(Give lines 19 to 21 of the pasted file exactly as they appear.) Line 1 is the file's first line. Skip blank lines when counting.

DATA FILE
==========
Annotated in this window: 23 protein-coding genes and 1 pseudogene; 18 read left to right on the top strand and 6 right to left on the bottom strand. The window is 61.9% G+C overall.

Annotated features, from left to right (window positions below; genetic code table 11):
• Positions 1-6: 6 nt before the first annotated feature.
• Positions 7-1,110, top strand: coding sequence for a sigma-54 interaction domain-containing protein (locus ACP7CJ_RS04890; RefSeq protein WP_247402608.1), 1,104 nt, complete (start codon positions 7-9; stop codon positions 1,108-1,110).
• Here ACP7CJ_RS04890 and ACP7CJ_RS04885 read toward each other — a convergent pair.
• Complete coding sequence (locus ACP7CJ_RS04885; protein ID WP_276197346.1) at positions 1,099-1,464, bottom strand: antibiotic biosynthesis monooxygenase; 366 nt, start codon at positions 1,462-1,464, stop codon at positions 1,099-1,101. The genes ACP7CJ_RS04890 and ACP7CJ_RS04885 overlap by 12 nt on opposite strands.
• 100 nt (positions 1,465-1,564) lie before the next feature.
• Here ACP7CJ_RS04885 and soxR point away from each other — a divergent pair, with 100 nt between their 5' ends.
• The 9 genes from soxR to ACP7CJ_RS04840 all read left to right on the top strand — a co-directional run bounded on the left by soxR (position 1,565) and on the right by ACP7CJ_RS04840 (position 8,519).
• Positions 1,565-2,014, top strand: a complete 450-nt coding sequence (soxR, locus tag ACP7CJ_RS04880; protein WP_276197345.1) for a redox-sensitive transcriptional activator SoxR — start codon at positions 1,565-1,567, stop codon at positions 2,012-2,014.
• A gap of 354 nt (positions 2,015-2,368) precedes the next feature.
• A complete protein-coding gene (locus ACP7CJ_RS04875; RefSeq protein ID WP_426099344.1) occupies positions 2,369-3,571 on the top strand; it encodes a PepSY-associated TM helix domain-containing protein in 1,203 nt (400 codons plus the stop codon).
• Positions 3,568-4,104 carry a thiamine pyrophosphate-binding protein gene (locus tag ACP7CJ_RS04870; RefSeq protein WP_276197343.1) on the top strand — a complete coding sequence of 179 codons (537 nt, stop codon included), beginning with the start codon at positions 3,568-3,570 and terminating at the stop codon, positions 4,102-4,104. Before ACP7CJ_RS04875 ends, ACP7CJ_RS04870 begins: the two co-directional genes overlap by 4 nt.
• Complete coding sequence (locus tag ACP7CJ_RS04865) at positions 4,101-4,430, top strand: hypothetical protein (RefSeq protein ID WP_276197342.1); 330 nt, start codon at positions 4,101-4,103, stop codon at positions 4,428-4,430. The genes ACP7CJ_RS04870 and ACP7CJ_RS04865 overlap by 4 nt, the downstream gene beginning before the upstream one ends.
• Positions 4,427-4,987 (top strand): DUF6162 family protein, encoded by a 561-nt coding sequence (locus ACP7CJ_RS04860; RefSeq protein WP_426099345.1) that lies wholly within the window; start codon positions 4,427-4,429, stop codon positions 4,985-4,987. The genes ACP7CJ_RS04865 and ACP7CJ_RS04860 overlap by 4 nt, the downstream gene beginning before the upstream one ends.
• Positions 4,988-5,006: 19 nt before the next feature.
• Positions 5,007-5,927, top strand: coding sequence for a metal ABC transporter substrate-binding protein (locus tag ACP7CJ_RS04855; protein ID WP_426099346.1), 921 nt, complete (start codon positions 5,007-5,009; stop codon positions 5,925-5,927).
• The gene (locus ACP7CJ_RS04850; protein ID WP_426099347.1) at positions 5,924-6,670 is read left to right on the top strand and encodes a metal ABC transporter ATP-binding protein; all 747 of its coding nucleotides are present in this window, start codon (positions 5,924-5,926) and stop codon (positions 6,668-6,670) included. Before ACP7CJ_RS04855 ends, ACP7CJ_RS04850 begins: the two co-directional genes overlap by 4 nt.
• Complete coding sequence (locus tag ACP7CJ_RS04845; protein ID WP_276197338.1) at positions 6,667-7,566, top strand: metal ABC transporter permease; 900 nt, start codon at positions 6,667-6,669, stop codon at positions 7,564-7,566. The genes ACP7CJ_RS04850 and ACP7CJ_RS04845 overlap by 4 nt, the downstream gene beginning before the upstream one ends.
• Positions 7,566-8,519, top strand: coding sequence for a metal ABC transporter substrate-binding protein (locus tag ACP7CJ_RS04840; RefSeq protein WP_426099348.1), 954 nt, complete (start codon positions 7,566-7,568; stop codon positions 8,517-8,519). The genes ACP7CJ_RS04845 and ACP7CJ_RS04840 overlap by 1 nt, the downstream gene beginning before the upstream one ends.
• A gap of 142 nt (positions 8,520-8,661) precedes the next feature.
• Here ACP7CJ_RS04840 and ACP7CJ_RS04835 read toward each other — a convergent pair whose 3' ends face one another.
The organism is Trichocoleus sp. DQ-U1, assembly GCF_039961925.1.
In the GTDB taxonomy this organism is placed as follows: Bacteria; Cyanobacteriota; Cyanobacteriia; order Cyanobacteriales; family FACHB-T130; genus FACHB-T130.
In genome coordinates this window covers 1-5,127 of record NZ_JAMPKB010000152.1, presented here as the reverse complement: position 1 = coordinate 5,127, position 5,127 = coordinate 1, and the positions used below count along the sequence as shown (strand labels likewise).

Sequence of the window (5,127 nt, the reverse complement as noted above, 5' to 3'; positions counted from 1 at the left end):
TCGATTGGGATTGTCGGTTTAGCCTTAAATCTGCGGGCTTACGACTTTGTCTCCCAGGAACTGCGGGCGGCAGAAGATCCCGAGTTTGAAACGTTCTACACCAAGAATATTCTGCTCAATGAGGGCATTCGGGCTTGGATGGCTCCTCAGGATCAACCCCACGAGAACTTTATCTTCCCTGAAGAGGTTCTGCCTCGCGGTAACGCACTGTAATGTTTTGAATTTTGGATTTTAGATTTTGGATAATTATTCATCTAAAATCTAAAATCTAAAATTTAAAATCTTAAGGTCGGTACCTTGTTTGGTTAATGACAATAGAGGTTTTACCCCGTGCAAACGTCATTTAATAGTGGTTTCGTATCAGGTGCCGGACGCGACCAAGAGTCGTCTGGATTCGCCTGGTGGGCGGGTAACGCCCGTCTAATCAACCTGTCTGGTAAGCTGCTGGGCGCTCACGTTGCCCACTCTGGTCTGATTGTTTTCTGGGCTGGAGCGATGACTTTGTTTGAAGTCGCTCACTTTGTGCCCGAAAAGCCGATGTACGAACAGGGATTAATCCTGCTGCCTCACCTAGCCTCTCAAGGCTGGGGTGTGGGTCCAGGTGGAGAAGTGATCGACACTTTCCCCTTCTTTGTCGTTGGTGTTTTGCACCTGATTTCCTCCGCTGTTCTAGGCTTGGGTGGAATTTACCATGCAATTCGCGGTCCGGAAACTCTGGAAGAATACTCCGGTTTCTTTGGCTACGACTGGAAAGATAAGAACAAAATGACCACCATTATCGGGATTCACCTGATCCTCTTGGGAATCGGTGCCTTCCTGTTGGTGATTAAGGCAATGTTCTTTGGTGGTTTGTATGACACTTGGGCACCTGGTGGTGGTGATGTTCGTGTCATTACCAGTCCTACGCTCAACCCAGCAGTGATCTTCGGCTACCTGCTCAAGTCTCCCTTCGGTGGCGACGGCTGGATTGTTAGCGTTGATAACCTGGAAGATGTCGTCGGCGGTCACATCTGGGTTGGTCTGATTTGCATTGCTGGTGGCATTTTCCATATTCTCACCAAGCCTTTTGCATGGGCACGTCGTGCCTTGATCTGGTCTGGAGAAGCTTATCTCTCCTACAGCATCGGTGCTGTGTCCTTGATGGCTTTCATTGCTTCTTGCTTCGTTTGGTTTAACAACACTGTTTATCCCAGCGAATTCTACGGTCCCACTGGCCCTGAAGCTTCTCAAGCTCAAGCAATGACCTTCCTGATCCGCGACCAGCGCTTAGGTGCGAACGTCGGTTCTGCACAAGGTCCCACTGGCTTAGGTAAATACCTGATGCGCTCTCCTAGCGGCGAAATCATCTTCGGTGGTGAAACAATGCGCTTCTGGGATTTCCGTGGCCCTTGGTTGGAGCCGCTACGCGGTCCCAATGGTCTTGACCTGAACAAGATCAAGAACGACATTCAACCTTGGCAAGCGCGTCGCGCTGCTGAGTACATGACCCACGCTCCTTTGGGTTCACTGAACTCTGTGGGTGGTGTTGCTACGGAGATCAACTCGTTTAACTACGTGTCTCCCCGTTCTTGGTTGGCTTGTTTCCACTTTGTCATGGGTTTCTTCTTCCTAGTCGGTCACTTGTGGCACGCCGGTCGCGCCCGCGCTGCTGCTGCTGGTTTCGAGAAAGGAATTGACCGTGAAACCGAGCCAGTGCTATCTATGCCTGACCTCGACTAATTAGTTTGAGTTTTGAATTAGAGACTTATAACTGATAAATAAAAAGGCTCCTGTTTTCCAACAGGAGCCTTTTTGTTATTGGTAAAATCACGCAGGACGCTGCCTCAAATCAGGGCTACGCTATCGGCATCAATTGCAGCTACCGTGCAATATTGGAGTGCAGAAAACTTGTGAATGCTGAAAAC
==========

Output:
• Complete coding sequence (locus tag ACP7CJ_RS04845; protein ID WP_276197338.1) at positions 6,667-7,566, top strand: metal ABC transporter permease; 900 nt, start codon at positions 6,667-6,669, stop codon at positions 7,564-7,566. The genes ACP7CJ_RS04850 and ACP7CJ_RS04845 overlap by 4 nt, the downstream gene beginning before the upstream one ends.
• Positions 7,566-8,519, top strand: coding sequence for a metal ABC transporter substrate-binding protein (locus tag ACP7CJ_RS04840; RefSeq protein WP_426099348.1), 954 nt, complete (start codon positions 7,566-7,568; stop codon positions 8,517-8,519). The genes ACP7CJ_RS04845 and ACP7CJ_RS04840 overlap by 1 nt, the downstream gene beginning before the upstream one ends.
• A gap of 142 nt (positions 8,520-8,661) precedes the next feature.